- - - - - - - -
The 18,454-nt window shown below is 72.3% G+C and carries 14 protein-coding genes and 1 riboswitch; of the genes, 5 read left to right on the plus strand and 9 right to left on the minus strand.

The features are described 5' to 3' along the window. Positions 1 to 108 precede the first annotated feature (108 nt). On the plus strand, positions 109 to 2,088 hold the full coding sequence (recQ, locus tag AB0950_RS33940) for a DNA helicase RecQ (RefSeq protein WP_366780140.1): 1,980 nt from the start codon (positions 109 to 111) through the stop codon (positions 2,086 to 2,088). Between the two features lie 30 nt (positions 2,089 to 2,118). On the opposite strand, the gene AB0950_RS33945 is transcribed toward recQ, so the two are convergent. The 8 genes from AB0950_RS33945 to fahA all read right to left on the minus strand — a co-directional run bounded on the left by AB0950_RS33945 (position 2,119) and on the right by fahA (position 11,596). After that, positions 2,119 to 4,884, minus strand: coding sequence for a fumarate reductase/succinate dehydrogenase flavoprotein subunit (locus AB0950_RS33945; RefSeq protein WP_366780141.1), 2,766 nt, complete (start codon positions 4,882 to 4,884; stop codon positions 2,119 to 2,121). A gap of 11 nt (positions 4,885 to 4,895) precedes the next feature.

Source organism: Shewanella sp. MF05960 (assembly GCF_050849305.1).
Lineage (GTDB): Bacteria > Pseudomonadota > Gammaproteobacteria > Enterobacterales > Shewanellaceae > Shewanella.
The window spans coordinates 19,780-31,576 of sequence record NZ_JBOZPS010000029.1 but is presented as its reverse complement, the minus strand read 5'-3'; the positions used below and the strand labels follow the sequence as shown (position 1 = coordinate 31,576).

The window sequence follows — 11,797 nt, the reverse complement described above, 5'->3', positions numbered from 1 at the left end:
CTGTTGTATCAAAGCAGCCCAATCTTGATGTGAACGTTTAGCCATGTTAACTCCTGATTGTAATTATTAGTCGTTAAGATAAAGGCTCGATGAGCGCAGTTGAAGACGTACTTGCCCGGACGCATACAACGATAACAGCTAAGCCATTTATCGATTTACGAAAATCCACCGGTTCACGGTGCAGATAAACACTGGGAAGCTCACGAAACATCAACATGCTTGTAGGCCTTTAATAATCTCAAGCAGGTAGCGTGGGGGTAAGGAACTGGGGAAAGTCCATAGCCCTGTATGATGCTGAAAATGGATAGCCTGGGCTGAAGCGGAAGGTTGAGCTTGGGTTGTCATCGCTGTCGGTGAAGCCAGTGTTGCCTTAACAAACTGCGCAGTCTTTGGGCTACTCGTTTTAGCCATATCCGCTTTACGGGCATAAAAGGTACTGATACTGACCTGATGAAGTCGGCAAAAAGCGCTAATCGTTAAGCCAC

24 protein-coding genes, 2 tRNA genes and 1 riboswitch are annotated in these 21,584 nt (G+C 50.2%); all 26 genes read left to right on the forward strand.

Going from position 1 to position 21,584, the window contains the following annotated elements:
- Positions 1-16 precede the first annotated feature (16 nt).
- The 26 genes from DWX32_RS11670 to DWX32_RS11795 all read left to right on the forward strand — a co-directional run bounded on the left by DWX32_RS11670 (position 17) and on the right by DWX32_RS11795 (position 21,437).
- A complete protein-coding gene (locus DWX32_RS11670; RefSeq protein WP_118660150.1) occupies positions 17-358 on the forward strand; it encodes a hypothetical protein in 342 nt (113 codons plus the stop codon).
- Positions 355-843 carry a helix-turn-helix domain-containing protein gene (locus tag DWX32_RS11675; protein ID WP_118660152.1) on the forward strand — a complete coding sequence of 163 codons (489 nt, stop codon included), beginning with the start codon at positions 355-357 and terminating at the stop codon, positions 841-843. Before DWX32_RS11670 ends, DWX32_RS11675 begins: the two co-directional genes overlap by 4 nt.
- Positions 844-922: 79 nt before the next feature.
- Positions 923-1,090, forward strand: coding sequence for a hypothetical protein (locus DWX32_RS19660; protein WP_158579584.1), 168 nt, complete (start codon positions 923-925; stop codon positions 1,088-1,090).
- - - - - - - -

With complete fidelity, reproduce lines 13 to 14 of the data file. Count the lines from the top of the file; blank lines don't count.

- Positions 355-843 carry a helix-turn-helix domain-containing protein gene (locus tag DWX32_RS11675; protein ID WP_118660152.1) on the forward strand — a complete coding sequence of 163 codons (489 nt, stop codon included), beginning with the start codon at positions 355-357 and terminating at the stop codon, positions 841-843. Before DWX32_RS11670 ends, DWX32_RS11675 begins: the two co-directional genes overlap by 4 nt.
- Positions 844-922: 79 nt before the next feature.